In count II the Bank incorporates the facts stated in count I and further alleges that Comdisco "wilfully and intentionally" discounted the leases with private investors at lower interest rates, that such actions deprived the Bank of the benefits of its agreement and that Comdisco was unjustly enriched.

Count III includes the facts alleged in both counts I and II and further alleges that Comdisco planned and schemed to benefit from the drop in interest rates and that Comdisco misrepresented its commitment to discount leases with the Bank. Both counts II and III seek compensatory and punitive damages and costs of the litigation.

Attached to the amended complaint is the letter dated June 3, 1980, from Comdisco to the Bank. By its own language, this letter "recap[s] the status of various transactions recently committed to by the Bank of Lincolnwood along with anticipated funding dates." The letter contains a list of 20 leases, the interest rate, estimated proceeds and anticipated funding date for each lease.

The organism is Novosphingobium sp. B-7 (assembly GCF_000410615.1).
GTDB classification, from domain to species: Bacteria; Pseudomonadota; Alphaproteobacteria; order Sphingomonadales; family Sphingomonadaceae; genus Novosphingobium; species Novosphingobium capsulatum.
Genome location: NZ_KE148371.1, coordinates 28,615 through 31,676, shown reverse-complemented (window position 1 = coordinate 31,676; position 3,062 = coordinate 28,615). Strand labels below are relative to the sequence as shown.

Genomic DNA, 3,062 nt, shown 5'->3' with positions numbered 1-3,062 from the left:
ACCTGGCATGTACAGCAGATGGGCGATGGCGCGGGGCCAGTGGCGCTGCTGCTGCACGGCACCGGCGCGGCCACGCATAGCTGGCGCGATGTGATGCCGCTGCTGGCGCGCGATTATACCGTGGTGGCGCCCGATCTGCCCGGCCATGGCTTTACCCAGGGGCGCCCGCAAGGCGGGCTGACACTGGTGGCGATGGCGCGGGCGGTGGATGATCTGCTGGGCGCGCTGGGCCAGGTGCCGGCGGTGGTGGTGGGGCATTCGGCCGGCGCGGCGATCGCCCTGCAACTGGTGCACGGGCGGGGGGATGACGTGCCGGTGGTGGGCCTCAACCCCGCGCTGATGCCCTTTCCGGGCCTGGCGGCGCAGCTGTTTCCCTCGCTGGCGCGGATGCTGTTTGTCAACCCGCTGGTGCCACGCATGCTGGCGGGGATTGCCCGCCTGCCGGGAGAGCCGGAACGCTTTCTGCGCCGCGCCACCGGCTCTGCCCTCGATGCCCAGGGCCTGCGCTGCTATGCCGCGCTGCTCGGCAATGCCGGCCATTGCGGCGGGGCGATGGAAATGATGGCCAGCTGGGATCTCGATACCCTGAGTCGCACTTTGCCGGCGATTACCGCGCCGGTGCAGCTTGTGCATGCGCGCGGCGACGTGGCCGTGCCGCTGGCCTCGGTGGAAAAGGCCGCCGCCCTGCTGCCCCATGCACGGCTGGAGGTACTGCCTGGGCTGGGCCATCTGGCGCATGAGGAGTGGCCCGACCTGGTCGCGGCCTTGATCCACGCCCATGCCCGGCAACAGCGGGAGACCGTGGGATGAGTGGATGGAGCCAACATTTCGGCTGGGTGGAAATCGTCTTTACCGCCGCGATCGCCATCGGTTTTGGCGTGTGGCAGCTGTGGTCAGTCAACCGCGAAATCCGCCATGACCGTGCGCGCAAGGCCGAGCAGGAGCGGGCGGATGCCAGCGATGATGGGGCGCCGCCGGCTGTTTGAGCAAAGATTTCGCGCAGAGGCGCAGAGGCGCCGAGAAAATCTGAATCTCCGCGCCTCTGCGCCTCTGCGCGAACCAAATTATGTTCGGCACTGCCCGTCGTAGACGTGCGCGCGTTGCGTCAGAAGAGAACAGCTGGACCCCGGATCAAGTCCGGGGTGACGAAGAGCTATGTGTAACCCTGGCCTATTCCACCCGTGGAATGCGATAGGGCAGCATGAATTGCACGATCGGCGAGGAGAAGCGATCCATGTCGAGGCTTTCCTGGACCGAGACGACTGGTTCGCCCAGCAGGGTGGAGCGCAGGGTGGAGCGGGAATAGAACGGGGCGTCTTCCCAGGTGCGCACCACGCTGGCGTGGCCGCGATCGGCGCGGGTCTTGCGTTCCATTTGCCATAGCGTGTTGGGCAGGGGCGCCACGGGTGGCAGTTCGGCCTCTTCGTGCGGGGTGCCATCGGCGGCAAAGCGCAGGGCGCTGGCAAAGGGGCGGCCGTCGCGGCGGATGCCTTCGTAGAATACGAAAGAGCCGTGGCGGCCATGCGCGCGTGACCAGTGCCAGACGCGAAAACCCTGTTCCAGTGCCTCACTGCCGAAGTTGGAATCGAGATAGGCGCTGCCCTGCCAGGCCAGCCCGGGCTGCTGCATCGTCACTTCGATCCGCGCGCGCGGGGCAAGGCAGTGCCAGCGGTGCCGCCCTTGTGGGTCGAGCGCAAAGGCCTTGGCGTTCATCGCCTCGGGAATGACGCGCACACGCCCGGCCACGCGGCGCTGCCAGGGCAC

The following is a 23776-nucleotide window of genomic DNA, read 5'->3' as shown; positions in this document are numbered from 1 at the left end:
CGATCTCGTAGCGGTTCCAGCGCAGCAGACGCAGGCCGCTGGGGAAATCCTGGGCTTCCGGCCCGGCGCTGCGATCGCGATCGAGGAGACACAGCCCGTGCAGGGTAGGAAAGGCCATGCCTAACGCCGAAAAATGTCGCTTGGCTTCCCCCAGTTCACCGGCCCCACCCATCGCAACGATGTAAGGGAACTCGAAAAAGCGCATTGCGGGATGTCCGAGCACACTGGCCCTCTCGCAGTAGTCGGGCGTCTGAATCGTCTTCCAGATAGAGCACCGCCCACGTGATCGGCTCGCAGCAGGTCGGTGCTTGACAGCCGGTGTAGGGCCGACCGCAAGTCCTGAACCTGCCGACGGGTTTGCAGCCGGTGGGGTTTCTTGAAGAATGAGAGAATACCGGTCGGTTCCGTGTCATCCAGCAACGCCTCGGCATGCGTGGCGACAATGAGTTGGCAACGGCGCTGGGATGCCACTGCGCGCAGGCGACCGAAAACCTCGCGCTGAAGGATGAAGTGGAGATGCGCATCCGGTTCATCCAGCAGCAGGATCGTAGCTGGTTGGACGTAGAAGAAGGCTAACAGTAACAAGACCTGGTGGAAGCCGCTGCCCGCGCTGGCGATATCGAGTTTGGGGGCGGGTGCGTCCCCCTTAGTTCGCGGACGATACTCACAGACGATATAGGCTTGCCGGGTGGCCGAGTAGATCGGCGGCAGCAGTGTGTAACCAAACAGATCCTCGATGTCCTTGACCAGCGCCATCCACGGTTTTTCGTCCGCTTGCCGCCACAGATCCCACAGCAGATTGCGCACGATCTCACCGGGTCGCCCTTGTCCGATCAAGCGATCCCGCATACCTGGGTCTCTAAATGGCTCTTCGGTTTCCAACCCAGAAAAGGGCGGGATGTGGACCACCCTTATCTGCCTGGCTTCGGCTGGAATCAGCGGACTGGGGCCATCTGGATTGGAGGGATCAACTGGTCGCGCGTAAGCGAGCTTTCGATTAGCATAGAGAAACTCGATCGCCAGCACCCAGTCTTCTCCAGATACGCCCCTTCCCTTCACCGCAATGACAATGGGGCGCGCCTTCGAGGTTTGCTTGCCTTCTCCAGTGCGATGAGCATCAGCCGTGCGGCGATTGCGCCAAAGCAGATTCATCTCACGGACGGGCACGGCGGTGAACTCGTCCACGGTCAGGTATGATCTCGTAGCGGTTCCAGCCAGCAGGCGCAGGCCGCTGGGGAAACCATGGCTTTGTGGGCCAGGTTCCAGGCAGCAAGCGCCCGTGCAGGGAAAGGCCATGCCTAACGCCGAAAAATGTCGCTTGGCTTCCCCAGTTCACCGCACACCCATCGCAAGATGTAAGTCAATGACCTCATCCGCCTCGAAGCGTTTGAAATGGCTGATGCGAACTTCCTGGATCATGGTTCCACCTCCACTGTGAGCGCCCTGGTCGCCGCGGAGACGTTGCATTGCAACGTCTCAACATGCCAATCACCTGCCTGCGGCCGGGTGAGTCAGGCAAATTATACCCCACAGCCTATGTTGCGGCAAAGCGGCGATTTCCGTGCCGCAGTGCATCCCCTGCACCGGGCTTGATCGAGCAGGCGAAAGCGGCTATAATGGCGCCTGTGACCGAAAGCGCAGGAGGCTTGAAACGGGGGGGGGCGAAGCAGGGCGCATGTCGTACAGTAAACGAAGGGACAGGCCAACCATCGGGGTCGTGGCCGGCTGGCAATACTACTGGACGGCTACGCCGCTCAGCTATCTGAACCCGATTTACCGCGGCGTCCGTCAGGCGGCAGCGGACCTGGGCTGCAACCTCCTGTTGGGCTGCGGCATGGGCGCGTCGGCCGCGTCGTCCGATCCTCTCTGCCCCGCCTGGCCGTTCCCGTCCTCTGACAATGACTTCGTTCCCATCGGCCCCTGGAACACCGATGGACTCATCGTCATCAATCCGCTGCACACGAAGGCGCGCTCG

Without filing an answer, Comdisco moved to dismiss the amended complaint. Based on section 45 of the Civil Practice Act (Ill. Rev. Stat. 1979, ch. 110, par. 45), now section 2-615 of the Civil Practice Law (Ill. Rev. Stat. 1981, ch. 110, par. 2-615), the motion attacked the amended complaint as substantially insufficient at law. After hearing arguments, the trial court granted the motion.

• 1 The Bank contends that a lender has a valid cause of action for breach of contract against a borrower who breaches a commitment to borrow. Comdisco's position is that no such remedy exists. The Bank argues that courts> have long recognized that a cause of action exists for recovery against a borrower who fails to honor his commitment to borrow, citing Walter E. Heller & Co. v. American Flyers Airline Corp. (2d Cir. 1972), 459 F.2d 896.

Illinois cases appear to be in agreement with the Bank's contention. In H.F. Philipsborn & Co. v. Suson (1974), 59 Ill.2d 465, 322 N.E.2d 45, a borrower deposited promissory notes with a loan application. After the borrower went elsewhere for a loan, the lender sued. In affirming a judgment for the lender on the notes, the supreme court said (59 Ill.2d 465, 473):